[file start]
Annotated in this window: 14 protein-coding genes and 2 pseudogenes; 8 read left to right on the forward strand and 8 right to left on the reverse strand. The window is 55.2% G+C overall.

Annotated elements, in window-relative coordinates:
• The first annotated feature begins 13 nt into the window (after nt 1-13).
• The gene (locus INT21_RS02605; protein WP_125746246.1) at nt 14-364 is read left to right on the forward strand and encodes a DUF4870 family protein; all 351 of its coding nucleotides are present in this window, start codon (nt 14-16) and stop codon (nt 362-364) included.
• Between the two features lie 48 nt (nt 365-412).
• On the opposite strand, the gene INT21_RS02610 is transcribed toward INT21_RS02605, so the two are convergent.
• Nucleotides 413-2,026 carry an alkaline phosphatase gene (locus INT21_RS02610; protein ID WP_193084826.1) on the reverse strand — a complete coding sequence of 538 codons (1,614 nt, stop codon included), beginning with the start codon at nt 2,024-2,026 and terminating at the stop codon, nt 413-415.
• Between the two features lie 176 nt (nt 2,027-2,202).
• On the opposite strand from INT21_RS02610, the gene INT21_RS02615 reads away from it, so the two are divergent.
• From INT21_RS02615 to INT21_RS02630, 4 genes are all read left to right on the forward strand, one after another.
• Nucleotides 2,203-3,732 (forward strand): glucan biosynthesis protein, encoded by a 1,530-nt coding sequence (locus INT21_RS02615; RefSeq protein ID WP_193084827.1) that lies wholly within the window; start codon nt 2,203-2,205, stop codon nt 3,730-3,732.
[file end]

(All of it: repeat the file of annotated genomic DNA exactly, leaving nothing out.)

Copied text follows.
Annotated in this window: 14 protein-coding genes and 2 pseudogenes; 8 read left to right on the forward strand and 8 right to left on the reverse strand. The window is 55.2% G+C overall.

Annotated elements, in window-relative coordinates:
• The first annotated feature begins 13 nt into the window (after nt 1-13).
• The gene (locus INT21_RS02605; protein WP_125746246.1) at nt 14-364 is read left to right on the forward strand and encodes a DUF4870 family protein; all 351 of its coding nucleotides are present in this window, start codon (nt 14-16) and stop codon (nt 362-364) included.
• Between the two features lie 48 nt (nt 365-412).
• On the opposite strand, the gene INT21_RS02610 is transcribed toward INT21_RS02605, so the two are convergent.
• Nucleotides 413-2,026 carry an alkaline phosphatase gene (locus INT21_RS02610; protein ID WP_193084826.1) on the reverse strand — a complete coding sequence of 538 codons (1,614 nt, stop codon included), beginning with the start codon at nt 2,024-2,026 and terminating at the stop codon, nt 413-415.
• Between the two features lie 176 nt (nt 2,027-2,202).
• On the opposite strand from INT21_RS02610, the gene INT21_RS02615 reads away from it, so the two are divergent.
• From INT21_RS02615 to INT21_RS02630, 4 genes are all read left to right on the forward strand, one after another.
• Nucleotides 2,203-3,732 (forward strand): glucan biosynthesis protein, encoded by a 1,530-nt coding sequence (locus INT21_RS02615; RefSeq protein ID WP_193084827.1) that lies wholly within the window; start codon nt 2,203-2,205, stop codon nt 3,730-3,732.